Dr. Pamela Scheffler
Specialization: Agroforestry, Biodiversity
Home institution in US: University of Hawaii--Hawaii Community College, Hilo
Host Institution in India: Ashoka Trust for Research in Ecology
and the Environment, Bengaluru, Karnataka  
Start date/Month in India: August 2012
Duration of grant: 9 months

Brief Bio:
Dr. Pamela Y. Scheffler was raised in Hawaii and received a B.A. in Biology from the University of California, Santa Cruz in 1990 with a minor in English Literature. After college she joined the U.S. Peace Corps. She lived in Totonicapán and taught agroforestry in several Quiché-speaking villages of the Western Highlands of Guatemala, promoting the use of mostly-native trees in agricultural systems and restoration of degraded lands. She obtained her Ph.D. in Ecology in 2002 from the Pennsylvania State University. She conducted her dissertation research in remote indigenous reserves and working cattle ranches of the Brazilian Amazon on the effect of logging intensity on biodiversity: particularly dung beetle biodiversity. Her postdoctoral research with the U.S. Geological Survey Biological Resource Division (USGS/BRD) in Hawaii Volcanoes National Park focused on the effects of invasive species on native ecosystems. Today, Dr. Scheffler is a faculty member at Hawaii Community College. She is the coordinator of the Environmental Studies certificate program and co-manages the Tropical Ecosystem and Agroforestry Management (TEAM) program. When not introducing students to the wonder of native ecosystems, she enjoys mountain biking, hiking, gardening and spending time with her family and friends.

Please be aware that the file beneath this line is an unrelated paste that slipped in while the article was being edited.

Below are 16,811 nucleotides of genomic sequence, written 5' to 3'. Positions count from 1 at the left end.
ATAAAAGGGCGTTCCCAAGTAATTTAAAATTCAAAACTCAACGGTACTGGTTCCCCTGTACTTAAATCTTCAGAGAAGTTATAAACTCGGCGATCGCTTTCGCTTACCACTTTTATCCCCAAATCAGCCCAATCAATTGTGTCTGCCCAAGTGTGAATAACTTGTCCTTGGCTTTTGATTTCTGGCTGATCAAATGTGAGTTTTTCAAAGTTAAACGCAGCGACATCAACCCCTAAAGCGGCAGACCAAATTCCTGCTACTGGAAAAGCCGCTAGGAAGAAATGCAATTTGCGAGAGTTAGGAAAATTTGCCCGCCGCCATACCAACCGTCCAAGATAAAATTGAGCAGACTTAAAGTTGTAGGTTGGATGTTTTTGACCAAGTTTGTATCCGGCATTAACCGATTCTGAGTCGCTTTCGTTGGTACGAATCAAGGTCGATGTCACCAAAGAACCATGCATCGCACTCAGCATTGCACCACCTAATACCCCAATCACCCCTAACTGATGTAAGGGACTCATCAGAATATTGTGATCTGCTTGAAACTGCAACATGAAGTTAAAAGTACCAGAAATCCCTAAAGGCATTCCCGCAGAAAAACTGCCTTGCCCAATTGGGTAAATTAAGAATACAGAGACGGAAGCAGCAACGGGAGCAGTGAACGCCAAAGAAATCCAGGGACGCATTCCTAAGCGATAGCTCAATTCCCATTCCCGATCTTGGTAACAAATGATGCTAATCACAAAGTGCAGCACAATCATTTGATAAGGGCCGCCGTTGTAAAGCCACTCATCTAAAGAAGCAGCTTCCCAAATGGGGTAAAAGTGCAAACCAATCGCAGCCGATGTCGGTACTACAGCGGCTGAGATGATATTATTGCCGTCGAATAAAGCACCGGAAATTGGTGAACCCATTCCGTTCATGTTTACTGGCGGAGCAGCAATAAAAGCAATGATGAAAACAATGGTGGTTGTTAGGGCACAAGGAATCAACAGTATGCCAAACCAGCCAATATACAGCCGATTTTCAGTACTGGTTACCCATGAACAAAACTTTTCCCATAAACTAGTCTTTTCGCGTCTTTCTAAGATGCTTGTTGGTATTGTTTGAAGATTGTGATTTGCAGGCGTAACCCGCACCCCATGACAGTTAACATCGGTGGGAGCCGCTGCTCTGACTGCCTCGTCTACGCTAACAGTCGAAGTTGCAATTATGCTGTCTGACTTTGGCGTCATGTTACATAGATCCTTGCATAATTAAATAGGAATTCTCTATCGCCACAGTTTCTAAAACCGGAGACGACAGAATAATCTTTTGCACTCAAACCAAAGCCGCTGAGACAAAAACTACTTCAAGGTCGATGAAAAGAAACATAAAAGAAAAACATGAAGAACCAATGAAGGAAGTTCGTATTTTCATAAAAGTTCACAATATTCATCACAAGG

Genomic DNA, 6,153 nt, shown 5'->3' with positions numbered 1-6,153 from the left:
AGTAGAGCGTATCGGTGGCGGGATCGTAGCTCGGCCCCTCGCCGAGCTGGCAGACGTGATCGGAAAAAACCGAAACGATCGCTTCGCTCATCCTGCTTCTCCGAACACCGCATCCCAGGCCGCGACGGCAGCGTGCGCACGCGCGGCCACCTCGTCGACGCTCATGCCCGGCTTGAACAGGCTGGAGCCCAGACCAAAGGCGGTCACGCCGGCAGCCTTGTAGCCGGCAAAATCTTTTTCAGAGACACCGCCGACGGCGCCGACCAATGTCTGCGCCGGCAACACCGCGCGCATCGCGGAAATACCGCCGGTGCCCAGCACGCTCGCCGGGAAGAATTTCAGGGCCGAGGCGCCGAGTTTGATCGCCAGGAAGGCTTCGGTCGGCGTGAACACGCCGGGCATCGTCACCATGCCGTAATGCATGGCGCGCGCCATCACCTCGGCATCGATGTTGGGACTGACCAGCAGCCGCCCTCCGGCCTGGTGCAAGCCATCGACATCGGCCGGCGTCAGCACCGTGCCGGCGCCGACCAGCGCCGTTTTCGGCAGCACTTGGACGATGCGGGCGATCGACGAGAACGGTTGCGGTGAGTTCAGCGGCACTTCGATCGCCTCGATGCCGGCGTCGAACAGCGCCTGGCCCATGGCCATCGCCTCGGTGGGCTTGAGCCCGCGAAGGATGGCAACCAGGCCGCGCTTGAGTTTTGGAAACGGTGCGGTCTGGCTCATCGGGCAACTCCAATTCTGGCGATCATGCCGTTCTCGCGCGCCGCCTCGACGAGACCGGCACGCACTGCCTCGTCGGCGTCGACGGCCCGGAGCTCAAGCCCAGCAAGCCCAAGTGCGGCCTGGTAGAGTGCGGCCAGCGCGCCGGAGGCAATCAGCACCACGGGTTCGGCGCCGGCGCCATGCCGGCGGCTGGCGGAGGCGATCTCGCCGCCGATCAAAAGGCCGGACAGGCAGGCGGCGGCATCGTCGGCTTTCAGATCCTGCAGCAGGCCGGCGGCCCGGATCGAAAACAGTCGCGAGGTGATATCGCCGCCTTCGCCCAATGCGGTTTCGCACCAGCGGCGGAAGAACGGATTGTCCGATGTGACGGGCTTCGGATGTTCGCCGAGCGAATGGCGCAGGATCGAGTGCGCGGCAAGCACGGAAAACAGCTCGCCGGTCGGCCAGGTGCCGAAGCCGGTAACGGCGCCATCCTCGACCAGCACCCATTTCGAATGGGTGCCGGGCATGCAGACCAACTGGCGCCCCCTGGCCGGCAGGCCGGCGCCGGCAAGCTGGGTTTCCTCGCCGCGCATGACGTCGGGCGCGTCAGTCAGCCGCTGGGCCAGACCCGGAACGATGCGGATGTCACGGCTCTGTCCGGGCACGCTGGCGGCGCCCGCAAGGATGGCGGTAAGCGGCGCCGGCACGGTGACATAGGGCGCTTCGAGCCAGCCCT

The objective of Dr. Scheffler’s Fulbright study is to better understand the role of agroforestry in maintaining biodiversity in India. There is general consensus human needs should be balanced with environmental protection; agroforestry systems are one means of accomplishing this. In this project Dr. Scheffler intends to survey the agricultural landscape: comparing agroforestry with other agricultural systems and with nearby natural/protected areas. In particular, she will survey the diversity of plant and insect species in the three land-use types; she will also interview landowners to better understand the impact of, and attitude towards, the system of farming they have chosen.